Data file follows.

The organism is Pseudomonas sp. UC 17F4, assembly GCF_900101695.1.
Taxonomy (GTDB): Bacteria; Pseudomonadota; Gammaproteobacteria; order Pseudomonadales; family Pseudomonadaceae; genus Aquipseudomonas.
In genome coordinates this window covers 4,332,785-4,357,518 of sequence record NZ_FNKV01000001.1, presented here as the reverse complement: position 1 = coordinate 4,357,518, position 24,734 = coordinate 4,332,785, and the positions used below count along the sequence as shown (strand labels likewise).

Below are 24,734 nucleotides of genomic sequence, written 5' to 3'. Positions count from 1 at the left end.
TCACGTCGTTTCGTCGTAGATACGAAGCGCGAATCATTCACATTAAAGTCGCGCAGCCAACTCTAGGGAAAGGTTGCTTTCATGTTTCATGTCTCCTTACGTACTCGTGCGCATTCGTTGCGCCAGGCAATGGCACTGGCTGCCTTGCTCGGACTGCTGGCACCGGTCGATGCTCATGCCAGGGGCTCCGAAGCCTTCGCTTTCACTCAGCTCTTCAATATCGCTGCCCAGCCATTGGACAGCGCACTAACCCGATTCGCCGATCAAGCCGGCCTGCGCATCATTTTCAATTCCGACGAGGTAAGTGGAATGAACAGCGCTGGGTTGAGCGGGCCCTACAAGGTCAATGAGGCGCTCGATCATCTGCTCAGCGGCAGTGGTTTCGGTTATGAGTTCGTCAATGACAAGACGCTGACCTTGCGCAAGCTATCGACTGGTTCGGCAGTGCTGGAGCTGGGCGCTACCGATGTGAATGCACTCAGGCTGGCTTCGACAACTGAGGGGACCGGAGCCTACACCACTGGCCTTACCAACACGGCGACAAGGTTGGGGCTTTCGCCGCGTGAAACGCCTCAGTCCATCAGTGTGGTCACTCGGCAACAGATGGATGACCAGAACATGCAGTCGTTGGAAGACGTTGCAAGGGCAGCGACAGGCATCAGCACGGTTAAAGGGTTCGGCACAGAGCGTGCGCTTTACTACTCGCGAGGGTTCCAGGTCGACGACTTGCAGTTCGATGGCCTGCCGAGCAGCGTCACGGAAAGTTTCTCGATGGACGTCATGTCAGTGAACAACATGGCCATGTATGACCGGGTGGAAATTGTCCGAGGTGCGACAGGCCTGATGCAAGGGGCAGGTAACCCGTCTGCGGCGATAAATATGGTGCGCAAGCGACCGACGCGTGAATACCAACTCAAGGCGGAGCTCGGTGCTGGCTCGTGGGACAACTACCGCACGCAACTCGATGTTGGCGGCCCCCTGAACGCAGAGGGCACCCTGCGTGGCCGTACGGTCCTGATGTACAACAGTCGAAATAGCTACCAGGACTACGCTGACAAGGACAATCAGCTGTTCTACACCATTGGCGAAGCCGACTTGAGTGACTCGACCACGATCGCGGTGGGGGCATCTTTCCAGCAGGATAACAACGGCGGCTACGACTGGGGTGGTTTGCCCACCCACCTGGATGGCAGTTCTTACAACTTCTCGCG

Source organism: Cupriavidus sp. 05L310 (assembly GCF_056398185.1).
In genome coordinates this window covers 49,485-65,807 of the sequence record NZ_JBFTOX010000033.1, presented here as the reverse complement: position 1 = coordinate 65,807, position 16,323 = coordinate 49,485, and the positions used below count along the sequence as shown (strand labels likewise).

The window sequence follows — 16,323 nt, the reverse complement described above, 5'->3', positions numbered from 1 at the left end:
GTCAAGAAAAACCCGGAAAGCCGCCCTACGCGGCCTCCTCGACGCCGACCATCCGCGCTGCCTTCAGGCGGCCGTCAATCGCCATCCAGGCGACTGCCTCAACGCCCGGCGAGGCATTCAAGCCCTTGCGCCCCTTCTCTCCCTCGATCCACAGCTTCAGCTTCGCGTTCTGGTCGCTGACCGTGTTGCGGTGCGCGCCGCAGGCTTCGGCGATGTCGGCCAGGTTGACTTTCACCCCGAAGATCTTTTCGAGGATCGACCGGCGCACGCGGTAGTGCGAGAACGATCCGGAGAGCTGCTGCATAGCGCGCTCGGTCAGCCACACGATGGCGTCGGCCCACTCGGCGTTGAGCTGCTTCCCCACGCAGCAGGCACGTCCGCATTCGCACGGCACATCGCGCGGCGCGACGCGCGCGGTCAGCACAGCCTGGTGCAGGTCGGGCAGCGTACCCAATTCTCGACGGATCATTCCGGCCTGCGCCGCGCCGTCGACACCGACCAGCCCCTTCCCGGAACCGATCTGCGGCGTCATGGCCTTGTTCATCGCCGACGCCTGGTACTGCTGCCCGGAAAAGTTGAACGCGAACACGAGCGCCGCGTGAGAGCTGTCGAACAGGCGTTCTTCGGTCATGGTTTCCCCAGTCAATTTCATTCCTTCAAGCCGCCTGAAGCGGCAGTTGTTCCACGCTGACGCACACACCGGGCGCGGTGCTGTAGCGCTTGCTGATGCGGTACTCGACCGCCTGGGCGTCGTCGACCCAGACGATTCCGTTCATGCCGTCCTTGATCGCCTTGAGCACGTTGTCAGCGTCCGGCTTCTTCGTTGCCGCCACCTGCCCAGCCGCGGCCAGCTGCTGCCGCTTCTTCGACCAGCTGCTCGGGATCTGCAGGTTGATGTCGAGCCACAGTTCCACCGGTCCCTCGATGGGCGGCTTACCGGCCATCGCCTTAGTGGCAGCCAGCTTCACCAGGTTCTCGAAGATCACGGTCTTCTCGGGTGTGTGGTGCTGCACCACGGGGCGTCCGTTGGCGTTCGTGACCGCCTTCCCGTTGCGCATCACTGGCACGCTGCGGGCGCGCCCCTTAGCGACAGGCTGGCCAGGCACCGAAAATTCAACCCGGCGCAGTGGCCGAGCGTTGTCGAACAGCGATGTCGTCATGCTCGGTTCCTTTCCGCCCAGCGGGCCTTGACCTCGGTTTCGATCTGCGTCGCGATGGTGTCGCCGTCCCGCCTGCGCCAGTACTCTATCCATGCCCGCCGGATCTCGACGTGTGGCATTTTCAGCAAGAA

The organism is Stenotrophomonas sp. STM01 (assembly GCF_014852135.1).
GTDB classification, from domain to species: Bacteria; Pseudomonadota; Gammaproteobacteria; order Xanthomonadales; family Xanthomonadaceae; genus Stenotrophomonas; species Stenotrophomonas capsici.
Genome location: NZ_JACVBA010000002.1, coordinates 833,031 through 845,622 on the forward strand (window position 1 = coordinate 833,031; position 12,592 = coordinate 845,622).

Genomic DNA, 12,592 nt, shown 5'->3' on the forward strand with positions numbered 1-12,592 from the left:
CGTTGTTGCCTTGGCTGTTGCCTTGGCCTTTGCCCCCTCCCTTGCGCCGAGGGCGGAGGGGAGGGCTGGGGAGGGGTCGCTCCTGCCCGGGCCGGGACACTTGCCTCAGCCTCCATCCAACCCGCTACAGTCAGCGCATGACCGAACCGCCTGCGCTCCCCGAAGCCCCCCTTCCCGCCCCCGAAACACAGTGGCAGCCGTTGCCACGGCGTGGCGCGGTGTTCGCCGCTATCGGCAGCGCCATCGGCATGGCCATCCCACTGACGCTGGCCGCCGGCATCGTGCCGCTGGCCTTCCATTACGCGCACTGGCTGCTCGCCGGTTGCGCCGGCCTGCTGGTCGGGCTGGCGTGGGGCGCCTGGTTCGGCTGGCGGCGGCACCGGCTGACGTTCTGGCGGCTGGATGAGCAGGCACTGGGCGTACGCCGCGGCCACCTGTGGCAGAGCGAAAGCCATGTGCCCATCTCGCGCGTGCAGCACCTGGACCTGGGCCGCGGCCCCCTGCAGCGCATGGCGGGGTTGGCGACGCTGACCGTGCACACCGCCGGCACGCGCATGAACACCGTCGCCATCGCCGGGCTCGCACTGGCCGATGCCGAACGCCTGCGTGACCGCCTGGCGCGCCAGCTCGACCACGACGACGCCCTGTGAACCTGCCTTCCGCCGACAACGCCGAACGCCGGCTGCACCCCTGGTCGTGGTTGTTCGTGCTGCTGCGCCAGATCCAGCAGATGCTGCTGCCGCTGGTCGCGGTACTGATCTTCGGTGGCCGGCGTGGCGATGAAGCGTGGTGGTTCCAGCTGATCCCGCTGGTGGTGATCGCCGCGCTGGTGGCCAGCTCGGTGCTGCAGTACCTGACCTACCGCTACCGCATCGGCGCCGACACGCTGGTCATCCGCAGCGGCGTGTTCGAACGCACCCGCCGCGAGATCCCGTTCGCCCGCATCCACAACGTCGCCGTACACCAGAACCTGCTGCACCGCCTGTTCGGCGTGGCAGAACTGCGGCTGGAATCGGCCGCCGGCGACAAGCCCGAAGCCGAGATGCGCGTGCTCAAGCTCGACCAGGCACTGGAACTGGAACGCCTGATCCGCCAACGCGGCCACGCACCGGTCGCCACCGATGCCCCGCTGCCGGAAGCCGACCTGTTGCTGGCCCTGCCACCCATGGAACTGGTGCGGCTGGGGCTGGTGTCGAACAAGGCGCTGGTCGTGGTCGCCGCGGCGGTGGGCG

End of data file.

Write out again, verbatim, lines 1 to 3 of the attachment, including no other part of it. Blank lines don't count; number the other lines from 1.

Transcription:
The organism is Pseudomonas sp. UC 17F4, assembly GCF_900101695.1.
Taxonomy (GTDB): Bacteria; Pseudomonadota; Gammaproteobacteria; order Pseudomonadales; family Pseudomonadaceae; genus Aquipseudomonas.
In genome coordinates this window covers 4,332,785-4,357,518 of sequence record NZ_FNKV01000001.1, presented here as the reverse complement: position 1 = coordinate 4,357,518, position 24,734 = coordinate 4,332,785, and the positions used below count along the sequence as shown (strand labels likewise).